During my workshop last weekend, I posed the question above for discussion. Here was an intense reaction, which I took verbatim from the tape...
The energy modeler, when hired as a consultant to the design team, provides information to the design professionals in their decision making process toward achieving a highly efficient building. The energy modeler can only make recommendations based on the models. The designers select the options or recommendations that fit within the parameters of the project, most notably the owner's budget. When the modeler (as an independent firm) is contracted by the architect, or other member of the design team, they are not an employee of the design firm. The modeler also is not an employee or contracted through the contractor or construction manager. The modeler should then, under this scenario, be able to serve as the commissioning authority if they meet the qualification requirements. (satisfies the requirement that he/she must not be an employee of the design firm, though may be contracted through them). If the energy modeler is contracted directly by the owner, then this should satisfy the commissioning authority requirement.
The gray area occurs with the requirement that the individual serving as the CxA must be independent of the work of design and construction. The CxA is expected to be active in the work of the design and construction. The CxA is responsible for reviewing construction documents and ensuring that the design meets the owner's requirements. They are also active in the work of construction through review and inspection. The CxA who conducts "hands on" functional testing, that which goes beyond the witnessing of functional tests, may also be considered to be within the scope of construction. The CxA is encouraged to make recommendations that improve the design and function of the facility. They are often asked (and sometimes required) to identify ways to make the building more energy efficient, particularly with respect to the commissioned systems. These usually are not identified as deficiencies. These suggestions or recommendations, much like those of the energy modeler, may be accepted or rejected by the designers and/or contractor.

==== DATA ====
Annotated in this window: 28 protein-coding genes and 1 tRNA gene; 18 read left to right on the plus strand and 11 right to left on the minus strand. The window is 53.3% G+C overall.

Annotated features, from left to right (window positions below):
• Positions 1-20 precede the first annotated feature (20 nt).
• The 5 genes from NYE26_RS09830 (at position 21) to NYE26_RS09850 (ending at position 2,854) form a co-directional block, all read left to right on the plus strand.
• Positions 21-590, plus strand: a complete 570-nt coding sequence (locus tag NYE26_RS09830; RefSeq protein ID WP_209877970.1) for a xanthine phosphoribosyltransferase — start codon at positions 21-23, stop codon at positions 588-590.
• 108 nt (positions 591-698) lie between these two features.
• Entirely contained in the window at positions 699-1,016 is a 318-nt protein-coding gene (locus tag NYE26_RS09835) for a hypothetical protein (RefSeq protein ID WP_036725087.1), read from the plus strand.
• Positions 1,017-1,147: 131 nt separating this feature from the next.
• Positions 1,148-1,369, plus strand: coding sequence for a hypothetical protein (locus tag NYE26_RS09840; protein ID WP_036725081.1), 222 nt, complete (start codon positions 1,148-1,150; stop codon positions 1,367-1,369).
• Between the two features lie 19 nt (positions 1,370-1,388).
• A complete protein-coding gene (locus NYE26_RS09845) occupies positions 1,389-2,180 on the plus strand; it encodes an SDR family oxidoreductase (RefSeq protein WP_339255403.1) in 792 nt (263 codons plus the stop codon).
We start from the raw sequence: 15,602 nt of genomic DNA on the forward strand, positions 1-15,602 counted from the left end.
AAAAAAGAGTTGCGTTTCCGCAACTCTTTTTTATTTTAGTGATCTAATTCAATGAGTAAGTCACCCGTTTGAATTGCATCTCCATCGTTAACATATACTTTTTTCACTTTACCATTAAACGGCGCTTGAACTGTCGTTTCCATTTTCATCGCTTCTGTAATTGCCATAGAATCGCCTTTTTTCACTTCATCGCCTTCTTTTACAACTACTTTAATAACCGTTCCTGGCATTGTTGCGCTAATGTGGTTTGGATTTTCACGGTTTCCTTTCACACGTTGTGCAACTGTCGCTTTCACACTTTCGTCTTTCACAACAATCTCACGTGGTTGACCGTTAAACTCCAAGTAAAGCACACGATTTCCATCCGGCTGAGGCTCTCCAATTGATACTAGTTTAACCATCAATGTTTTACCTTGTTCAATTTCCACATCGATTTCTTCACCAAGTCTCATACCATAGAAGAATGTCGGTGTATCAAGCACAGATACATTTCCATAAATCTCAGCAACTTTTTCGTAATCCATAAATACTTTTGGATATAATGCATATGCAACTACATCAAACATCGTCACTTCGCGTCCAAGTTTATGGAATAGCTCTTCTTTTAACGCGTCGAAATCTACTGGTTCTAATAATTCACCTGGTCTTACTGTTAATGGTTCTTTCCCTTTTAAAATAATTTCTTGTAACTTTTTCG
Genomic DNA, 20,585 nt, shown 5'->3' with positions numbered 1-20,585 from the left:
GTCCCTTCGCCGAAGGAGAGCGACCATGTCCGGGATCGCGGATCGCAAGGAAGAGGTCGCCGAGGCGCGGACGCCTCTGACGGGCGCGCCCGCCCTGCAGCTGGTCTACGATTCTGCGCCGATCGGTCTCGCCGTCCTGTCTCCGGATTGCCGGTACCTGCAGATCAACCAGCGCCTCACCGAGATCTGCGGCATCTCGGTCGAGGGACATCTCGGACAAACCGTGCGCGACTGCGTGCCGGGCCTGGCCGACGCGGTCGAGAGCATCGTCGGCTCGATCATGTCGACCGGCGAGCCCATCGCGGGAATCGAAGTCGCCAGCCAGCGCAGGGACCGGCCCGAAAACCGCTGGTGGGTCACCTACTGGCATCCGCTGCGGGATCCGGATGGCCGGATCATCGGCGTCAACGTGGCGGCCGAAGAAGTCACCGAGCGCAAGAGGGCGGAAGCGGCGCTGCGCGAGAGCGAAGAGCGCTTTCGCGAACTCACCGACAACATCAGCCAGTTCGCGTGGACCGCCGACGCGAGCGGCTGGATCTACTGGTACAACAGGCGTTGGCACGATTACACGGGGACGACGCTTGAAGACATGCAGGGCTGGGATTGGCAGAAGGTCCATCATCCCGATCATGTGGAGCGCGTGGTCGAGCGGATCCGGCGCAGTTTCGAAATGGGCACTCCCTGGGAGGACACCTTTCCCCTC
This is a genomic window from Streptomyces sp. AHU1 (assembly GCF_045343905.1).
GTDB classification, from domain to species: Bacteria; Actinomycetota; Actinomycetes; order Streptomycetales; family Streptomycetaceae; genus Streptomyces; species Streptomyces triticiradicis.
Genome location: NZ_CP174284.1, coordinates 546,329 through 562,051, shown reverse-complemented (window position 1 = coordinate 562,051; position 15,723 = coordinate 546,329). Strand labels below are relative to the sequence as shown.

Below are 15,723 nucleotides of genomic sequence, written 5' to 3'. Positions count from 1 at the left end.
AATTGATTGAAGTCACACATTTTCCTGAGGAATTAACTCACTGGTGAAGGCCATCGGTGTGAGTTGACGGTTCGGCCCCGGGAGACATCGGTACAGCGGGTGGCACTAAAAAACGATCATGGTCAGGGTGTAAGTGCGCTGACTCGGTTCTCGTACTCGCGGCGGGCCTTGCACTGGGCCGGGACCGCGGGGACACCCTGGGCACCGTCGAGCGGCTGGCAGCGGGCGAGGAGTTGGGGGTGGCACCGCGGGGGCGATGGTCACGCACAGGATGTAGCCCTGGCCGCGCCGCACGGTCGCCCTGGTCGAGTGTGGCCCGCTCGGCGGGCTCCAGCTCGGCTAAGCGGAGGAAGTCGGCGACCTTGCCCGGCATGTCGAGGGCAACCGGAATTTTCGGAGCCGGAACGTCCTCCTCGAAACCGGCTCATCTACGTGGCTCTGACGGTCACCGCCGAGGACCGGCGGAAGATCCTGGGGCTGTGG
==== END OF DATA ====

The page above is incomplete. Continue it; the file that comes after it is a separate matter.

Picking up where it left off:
LEED has created obstacles for firms providing services on projects, particularly small projects in areas with a limited number qualified providers. In some cases this has resulted in higher costs which force the owner to move away from LEED. LEED 2009 appears to allow the energy modeler to be the CxA for fundamental commissioning for projects less than 50,000 sf. In the past a simple letter identifying any potential conflict of interest sent to the owner was sufficient to allow the energy modeler and commissioning authority to be the same entity. For enhanced commissioning, LEED should allow the energy modeler and CxA to be the same entity on small (
Christopher SchaffnerCEO & Founder
The Green Engineer
963 thumbs up
February 22, 2010 - 3:38 pm
I have been on many projects where the Commissioning Agent is also the energy modeler, as you describe. I have never seen this raised as an issue by the reviewers.
Joshua RadoffRenewable and Sustainable Energy Specialization Lead, MENV
University of Colorado Boulder
45 thumbs up
February 22, 2010 - 10:59 pm
I agree with Chris. It's not perceived as a conflict by reviewers and it's been done a bunch of times on our projects. And I would agree that it still preserves the integrity of an independent Cx authority.
261 thumbs up
February 23, 2010 - 9:18 am
Ditto. The energy modeler serves as a support function to the design team. At the end of the day it is the designer that has final say on the contruction and systems that are applied to the project. I see no conflict with the CxA.
The CxA can have an impact on efficiency but that is primarily through the review and verification of system functionality (more of an operational issue). The only areas of overlap between the energy modeler's recommendations and the CxA activities would be the confirmation of dynamic energy savings strategies (demand controlled ventilation, occupancy sensing, daylight harvesting controls, etc) that may have been "suggested" by the modeler. Even in that case, the designer is the proffesional that determines if the system is included and how it should operate.